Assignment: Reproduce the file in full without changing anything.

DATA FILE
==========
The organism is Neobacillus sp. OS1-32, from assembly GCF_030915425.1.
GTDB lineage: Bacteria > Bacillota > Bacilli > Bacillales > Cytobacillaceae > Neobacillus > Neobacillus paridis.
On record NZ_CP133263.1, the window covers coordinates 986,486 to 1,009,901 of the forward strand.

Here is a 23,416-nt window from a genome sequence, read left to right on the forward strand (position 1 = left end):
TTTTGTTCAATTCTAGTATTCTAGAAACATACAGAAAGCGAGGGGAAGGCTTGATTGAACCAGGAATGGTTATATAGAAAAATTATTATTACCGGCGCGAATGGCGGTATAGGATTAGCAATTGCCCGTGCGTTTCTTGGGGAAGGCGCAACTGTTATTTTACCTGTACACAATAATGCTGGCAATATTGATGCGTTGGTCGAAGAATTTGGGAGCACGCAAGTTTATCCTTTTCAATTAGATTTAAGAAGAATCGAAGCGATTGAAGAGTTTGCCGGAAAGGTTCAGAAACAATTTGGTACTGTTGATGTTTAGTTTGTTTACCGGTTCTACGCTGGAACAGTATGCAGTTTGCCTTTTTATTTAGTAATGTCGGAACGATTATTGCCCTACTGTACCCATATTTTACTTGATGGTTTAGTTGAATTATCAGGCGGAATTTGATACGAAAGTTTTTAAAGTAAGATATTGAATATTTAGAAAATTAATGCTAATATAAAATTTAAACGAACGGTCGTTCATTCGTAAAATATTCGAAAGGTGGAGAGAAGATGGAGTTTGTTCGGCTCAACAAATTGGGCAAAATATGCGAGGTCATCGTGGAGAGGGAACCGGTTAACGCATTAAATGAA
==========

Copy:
The organism is Neobacillus sp. OS1-32, from assembly GCF_030915425.1.
GTDB lineage: Bacteria > Bacillota > Bacilli > Bacillales > Cytobacillaceae > Neobacillus > Neobacillus paridis.
On record NZ_CP133263.1, the window covers coordinates 986,486 to 1,009,901 of the forward strand.

Here is a 23,416-nt window from a genome sequence, read left to right on the forward strand (position 1 = left end):
TTTTGTTCAATTCTAGTATTCTAGAAACATACAGAAAGCGAGGGGAAGGCTTGATTGAACCAGGAATGGTTATATAGAAAAATTATTATTACCGGCGCGAATGGCGGTATAGGATTAGCAATTGCCCGTGCGTTTCTTGGGGAAGGCGCAACTGTTATTTTACCTGTACACAATAATGCTGGCAATATTGATGCGTTGGTCGAAGAATTTGGGAGCACGCAAGTTTATCCTTTTCAATTAGATTTAAGAAGAATCGAAGCGATTGAAGAGTTTGCCGGAAAGGTTCAGAAACAATTTGGTACTGTTGATGTTTAGTTTGTTTACCGGTTCTACGCTGGAACAGTATGCAGTTTGCCTTTTTATTTAGTAATGTCGGAACGATTATTGCCCTACTGTACCCATATTTTACTTGATGGTTTAGTTGAATTATCAGGCGGAATTTGATACGAAAGTTTTTAAAGTAAGATATTGAATATTTAGAAAATTAATGCTAATATAAAATTTAAACGAACGGTCGTTCATTCGTAAAATATTCGAAAGGTGGAGAGAAGATGGAGTTTGTTCGGCTCAACAAATTGGGCAAAATATGCGAGGTCATCGTGGAGAGGGAACCGGTTAACGCATTAAATGAA